Since 1983, Americans have observed Alzheimer’s and Brain Awareness Month in June to raise awareness about the disease and the care required by those who are living with Alzheimer’s. Over the last 40 years, scientists have learned a lot about the causes of Alzheimer’s and other forms of dementia and are continuing to study how to prevent or delay the onset of these chronic conditions. To maintain or improve your mental longevity, consider implementing these 7 super ways to show your brain some love.
1. Staying Active
Engaging in regular, sustained aerobic activity (such as 30 minutes of moderate-intensity activity 5 days per week) has been shown to reduce people’s risk of dementia by 30% and Alzheimer's dementia specifically by 45%. The many studies looking at the effects of aerobic activity on brain health varied on the types of activities they studied. One study even showed that daily activities such as yard work and taking a brisk walk showed benefits. Doctors and scientists are now looking at which types of exercise are best for preventing dementia, but for now, we know that our recommended exercise is good for our cognitive function as well as our physical health.
2. Prioritize Sleep
Make sure to prioritize sleep. Scientists are still learning about the correlation between sleep and dementia risk, but some studies have shown that sleep deprivation could increase our likelihood of developing dementia by 20%. Another study suggests that sleeping fewer than 6 hours per night during middle age might also increase our dementia risk. If you have trouble sleeping, try to create a consistent sleep schedule and make your bedroom a haven for rest.
3. Keep your Brain Active
Being a life-long learner helps reduce your risk of memory loss and dementia. Sign up for a college class or a continuing education class at your local community college. Many colleges and universities offer reduced tuition for seniors. If those aren’t available where you live, there are many online courses available. It is also important to challenge your brain. Puzzles, strategy games, and new activities are all brain healthy as well as fun.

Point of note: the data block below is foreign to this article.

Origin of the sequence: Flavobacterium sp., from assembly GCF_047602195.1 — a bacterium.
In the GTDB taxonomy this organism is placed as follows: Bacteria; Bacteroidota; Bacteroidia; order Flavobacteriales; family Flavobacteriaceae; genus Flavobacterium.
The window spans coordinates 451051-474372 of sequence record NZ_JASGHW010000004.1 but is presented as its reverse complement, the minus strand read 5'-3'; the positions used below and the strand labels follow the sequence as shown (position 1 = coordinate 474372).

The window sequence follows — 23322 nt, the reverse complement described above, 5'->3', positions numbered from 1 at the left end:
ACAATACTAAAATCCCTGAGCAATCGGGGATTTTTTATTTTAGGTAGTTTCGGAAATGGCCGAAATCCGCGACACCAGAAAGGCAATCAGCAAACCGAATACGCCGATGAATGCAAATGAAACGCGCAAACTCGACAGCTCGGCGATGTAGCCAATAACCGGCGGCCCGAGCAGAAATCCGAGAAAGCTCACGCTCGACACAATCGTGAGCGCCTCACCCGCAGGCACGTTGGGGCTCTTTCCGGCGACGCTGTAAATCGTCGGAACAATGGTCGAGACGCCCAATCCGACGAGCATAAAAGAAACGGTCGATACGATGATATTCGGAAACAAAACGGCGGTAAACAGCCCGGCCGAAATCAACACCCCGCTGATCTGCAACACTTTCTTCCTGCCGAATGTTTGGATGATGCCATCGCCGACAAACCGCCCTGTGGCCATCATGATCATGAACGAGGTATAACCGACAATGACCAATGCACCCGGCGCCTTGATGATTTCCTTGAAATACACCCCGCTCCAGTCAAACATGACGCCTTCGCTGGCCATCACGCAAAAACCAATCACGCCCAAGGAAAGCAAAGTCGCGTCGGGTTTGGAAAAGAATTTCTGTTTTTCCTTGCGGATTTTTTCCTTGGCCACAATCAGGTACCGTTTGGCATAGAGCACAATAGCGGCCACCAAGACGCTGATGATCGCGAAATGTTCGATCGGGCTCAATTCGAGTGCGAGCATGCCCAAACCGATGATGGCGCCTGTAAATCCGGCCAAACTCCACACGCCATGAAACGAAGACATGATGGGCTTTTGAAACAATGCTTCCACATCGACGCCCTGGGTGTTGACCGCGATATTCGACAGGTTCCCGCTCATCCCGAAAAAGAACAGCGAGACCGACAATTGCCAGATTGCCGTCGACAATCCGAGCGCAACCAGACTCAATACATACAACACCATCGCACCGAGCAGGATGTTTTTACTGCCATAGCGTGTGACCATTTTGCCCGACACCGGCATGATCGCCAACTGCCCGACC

4. Stay Socially Engaged.
Maintaining an active social life has been linked to improved mental health, reduced stress, and lowering our risk of developing dementia. Finding social activities that are meaningful to you such as volunteering, joining a gardening club, or going dancing will ensure that you will want to participate. If mobility or transportation are issues for people, there are many ways to engage with real people online.
5. Protect your Heart Health.
The same risk factors that influence heart disease are linked to cognitive decline. Try to sustain a healthy weight, control your blood sugar, and maintain healthy blood pressure and, if you smoke, quit, in order to protect your heart and your mind.
6. Protect Your Head
Studies have linked head injuries with increased risk for dementia and Alzheimer's. Wear a helmet when riding a bike or playing contact sports, wear your seatbelt in the car, and avoid falls. Your head is carrying around precious cargo.
7. Eat Healthfully
Doctors suggest a diet that contains a lot of fruits and vegetables, whole grains, lean meats, and healthy fats, such as the Mediterranean Diet, is best for helping reduce our risk of dementia. Newer studies are linking oxidative stress and dementia. Though those studies are ongoing, there is some evidence to believe that eating a diet rich in antioxidants can help reduce our risk of dementia as we age. Aronia berries have the highest levels of antioxidants of any berry and are a delicious way to help protect your body.
It is reassuring to know that there are things we can do to help reduce our risks of developing dementia and Alzheimer's as we age. As part of your healthy lifestyle, including Superberries Aronia berry products in your and your family’s daily diet can help maintain your brain health as well as benefit your whole body.